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John Passant

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My interview Razor Sharp 18 February
Me interviewed by Sharon Firebrace on Razor Sharp on Tuesday 18 February. (0)

My interview Razor Sharp 11 February 2014
Me interviewed by Sharon Firebrace on Razor Sharp this morning. The Royal Commission, car industry and age of entitlement get a lot of the coverage. (0)

Razor Sharp 4 February 2014
Me on 4 February 2014 on Razor Sharp with Sharon Firebrace. (0)

Time for a House Un-Australian Activities Committee?
Tony Abbott thinks the Australian Broadcasting Corporation is Un-Australian. I am looking forward to his government setting up the House Un-Australian Activities Committee. (1)

Make Gina Rinehart work for her dole

Sick kids and paying upfront


Save Medicare

Demonstrate in defence of Medicare at Sydney Town Hall 1 pm Saturday 4 January (0)

Me on Razor Sharp this morning
Me interviewed by Sharon Firebrace this morning for Razor Sharp. It happens every Tuesday. (0)

I am not surprised
I think we are being unfair to this Abbott ‘no surprises’ Government. I am not surprised. (0)

Send Barnaby to Indonesia
It is a pity that Barnaby Joyce, a man of tact, diplomacy, nuance and subtlety, isn’t going to Indonesia to fix things up. I know I am disappointed that Barnaby is missing out on this great opportunity, and I am sure the Indonesians feel the same way. [Sarcasm alert.] (0)



The ACTU: a gutless, gormless gabble of gallnuts

The Australian Council of Trade Unions’ own internal advice shows conclusively that Rudd’s industrial relations laws are WorkChoices lite and breach ILO standards. (Ewin Hannan ‘ACTU pokes holes in work act’ The Weekend Australian May 23-24.)

Yet this is the same law that the agents of the ALP in the trade union movement campaigned for and praised when it was passed.  Why?

They are Labor lapdogs.

They share a similar worldview – a balancing between labour and capital in the interests of capital. 

Paid union officials are not workers but depend for their existence on the very division between capital and labour and so support it.

They accept capitalism as the grundnorm, which means that in the end they put profit before members. In fact they sell industrial peace to the bosses.

Some may want to ameliorate exploitation, but they all depend on the exploitative system for their economic existence.

This needs to be counterbalanced against the fact that every couple of years the union officials have to get voted back in.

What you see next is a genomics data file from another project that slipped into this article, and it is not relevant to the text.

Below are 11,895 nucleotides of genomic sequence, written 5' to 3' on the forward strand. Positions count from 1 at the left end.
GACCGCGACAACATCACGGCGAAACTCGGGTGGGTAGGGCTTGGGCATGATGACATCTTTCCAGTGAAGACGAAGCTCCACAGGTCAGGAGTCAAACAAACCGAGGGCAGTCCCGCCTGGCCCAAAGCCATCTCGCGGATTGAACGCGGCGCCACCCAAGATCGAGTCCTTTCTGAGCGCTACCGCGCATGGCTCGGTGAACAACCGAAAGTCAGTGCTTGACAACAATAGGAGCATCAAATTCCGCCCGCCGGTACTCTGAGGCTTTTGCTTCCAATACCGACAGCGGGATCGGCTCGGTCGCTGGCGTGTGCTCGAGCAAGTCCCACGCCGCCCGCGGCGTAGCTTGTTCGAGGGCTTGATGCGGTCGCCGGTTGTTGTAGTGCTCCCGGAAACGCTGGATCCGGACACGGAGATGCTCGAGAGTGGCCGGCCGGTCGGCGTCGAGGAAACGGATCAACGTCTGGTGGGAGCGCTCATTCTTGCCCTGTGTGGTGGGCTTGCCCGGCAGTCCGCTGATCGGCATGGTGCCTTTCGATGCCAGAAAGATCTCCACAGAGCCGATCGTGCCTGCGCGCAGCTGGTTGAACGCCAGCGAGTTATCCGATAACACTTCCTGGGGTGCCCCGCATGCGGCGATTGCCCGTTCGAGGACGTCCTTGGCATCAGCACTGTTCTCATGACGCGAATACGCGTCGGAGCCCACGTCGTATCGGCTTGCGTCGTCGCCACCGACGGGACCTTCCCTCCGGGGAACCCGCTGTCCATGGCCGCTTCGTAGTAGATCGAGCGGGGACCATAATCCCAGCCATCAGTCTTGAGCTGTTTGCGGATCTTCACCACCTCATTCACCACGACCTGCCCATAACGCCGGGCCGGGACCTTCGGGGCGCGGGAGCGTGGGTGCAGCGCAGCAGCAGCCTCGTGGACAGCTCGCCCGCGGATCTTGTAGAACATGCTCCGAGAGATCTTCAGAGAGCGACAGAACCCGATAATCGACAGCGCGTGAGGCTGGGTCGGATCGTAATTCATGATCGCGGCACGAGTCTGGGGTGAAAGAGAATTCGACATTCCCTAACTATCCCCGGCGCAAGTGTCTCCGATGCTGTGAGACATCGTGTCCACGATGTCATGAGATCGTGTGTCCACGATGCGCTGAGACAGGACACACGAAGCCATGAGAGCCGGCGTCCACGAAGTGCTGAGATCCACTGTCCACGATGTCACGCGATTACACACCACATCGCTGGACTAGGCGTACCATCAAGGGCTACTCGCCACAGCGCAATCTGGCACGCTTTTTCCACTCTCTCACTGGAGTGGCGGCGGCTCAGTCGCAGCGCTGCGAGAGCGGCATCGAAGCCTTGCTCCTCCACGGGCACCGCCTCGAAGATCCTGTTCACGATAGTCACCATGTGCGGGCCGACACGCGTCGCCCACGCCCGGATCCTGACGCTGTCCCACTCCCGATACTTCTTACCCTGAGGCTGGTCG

As a generalisation, in times of class peace that is not too hard to do.  Even the defeat of one faction doesn’t see it being replaced with a left wing anti-capitalist version but merely another group of leeches on labour.

Indeed the natural inclination of officials is class peace, not war. They fear industrial  action as much if not more than the bosses. It threatens their ability to sell the rate of exploitation to the bosses but can at times assist in the bargaining over that rate.

The ALP is the expression of that union leadership ambiguity.

Labor is, as Lenin put it, a bourgeois workers’ party.  But that was 95 years ago.

It is certainly arguable that Labor’s links with the working class are now so tenuous that it can no longer be characterised as any sort of workers’ party.

I don’t think we have reached that stage, given the influence the ACTU and union leaders have in the Party.

The degeneration of the union movement began with the Accord and the victory of neoliberal unionism.  They have adopted the  trickle down theory of unionism:  ‘What is good for bosses is good for workers.’

That’s why they accept Rudd’s WorkChoices lite.

They ran advertising campaigns (such radical action!) against Howard’s IR laws, but accept the need for restrictions in the exercise of union power. 

Otherwise workers might gain real wage increases and defend jobs successfully, and destroy the whole basis of the settlement between the union leaders and the bosses over profit first.

So they have ended up supporting workforce laws which actually attack the right to organise, much like a rope supports a hanging man.

It is time for rank and file workers to begin the long slow process to reclaim their unions from the ACTU parasites on the working class.

Organising in our unions, building grass roots movements to defend wages and jobs, must be our first task.



Comment from Chris Warren
Time May 26, 2009 at 12:50 pm

This sort of sectarian diatribe is not helpful and does not show evidence of any real understanding of political economy in Western OECD economies.

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